All truths are easy to understand once they are discovered; the point is to discover them. - —Galileo Galilei
I invent nothing, I rediscover. - —Auguste Rodin
THIS is the second editorial of four looking at excellence in anesthesiology. In the introductory editorial,1
Smith set the scene by encouraging us to look beyond the more conventional and obvious areas of the curriculum, such as knowledge of applied physiology or performance of regional anesthetic techniques, and to explore those areas that are less well defined but of equal importance for the complexity of our tasks as clinical anesthesiologists.
The theme that is common to this series of editorials is that the different components of excellence are already present in the practice of anesthesiology and always have been, as Rodin observed in the quote above. Although present, these components are tacit and not explicit.
In this editorial, I shall look at nontechnical skills (NTS), the set of skills used by humans when performing tasks and carrying out procedures while interacting with each other and the underlying systems. What are the key NTS that will promote excellence in anesthesiologists? How can we effectively teach them or assess for them? One of the difficulties we have faced is that many of the terms that have been used in both the past and the present are woolly, ill-defined, and imprecise; this imprecision impairs communication of these concepts. One current approach can be described in top-down terms. A framework of generic competencies for all doctors, such as the six competencies of the Accreditation Council for Graduate Medical Education*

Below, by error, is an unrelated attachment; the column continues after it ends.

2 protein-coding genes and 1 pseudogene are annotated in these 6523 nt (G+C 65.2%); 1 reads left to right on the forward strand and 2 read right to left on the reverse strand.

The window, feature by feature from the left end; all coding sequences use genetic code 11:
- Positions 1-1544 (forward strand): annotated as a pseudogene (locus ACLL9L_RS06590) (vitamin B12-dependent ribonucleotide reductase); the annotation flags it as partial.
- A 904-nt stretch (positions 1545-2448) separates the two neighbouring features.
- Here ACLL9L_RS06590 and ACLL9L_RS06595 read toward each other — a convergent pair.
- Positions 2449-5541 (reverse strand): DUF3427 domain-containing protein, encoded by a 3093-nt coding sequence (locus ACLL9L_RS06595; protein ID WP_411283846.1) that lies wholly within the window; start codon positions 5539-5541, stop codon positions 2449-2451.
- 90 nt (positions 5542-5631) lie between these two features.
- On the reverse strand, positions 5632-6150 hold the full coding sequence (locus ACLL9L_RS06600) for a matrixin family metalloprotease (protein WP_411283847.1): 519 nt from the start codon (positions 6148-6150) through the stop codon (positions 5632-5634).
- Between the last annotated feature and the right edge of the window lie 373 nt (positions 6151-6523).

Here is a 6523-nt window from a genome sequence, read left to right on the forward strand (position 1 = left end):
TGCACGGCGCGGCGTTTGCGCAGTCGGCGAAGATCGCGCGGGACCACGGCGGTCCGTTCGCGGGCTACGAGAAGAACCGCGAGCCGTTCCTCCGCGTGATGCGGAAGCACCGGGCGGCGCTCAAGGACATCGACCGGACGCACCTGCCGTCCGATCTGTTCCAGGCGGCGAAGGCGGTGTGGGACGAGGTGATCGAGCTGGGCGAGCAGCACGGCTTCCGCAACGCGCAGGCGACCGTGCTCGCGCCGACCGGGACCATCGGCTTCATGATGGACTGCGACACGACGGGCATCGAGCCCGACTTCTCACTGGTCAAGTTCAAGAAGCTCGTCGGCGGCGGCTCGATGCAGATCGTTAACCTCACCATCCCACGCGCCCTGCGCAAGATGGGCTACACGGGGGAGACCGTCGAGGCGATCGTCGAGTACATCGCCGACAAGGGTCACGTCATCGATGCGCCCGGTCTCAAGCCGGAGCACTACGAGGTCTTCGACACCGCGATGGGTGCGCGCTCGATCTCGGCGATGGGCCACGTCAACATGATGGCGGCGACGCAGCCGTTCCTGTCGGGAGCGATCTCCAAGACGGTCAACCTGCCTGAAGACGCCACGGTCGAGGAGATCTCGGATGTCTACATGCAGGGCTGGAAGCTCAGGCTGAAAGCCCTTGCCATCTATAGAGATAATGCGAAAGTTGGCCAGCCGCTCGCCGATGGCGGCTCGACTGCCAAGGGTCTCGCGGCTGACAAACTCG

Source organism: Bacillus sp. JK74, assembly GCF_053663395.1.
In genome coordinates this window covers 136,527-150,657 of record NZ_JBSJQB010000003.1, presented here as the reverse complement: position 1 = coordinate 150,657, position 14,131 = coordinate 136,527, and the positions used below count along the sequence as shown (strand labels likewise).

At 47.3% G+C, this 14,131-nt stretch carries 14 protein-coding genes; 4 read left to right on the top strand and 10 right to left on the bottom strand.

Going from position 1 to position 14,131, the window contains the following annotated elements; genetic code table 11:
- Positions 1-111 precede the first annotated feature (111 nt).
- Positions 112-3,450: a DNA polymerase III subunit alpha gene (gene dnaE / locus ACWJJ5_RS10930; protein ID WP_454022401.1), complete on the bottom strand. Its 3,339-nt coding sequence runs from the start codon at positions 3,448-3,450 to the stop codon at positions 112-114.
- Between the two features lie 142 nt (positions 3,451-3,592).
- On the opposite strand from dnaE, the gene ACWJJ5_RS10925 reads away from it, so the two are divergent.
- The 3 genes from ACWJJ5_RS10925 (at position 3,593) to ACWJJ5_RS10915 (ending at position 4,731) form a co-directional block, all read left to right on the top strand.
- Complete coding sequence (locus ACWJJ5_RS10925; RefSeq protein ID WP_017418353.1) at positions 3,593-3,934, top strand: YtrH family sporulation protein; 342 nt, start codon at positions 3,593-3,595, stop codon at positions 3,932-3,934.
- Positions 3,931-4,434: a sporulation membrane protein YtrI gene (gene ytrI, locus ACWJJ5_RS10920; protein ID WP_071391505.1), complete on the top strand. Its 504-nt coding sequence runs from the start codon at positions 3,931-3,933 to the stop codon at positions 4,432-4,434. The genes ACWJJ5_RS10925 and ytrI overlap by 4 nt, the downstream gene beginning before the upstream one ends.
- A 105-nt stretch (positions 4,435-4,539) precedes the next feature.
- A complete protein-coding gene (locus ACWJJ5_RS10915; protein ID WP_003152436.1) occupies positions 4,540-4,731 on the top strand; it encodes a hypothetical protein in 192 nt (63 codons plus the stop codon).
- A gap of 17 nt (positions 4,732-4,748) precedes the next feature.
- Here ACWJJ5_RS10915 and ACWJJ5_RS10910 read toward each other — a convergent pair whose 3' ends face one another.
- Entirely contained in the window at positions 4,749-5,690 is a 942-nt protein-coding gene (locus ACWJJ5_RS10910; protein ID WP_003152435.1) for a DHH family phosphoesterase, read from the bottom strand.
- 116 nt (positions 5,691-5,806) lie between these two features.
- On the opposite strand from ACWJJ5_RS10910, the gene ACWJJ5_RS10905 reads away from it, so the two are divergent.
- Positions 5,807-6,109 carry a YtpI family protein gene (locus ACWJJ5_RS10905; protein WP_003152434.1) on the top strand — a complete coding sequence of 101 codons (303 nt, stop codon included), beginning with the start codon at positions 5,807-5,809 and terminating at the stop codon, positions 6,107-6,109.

or the seven roles of the CanMEDS 2005†
project are applied to our specialty. One difficulty with this approach is that we may not always be aware of these skills because so few of them have been consciously acquired. Consciously thinking about these skills may not identify the ones that are most important for us as anesthesiologists. We may have to employ a wider range of research methods to identify the key skills. A recurring theme of this series of editorials is the use of different qualitative research methodologies, more commonly associated with sociology and psychology, to explore tacit components of anesthetic practice. These methods favor a bottom-up approach, an approach that seeks to first elicit data and then build those data into a framework, and will be explored in greater detail in the next of the series. This is not to imply that one approach is better than the other. They should be seen as complementary.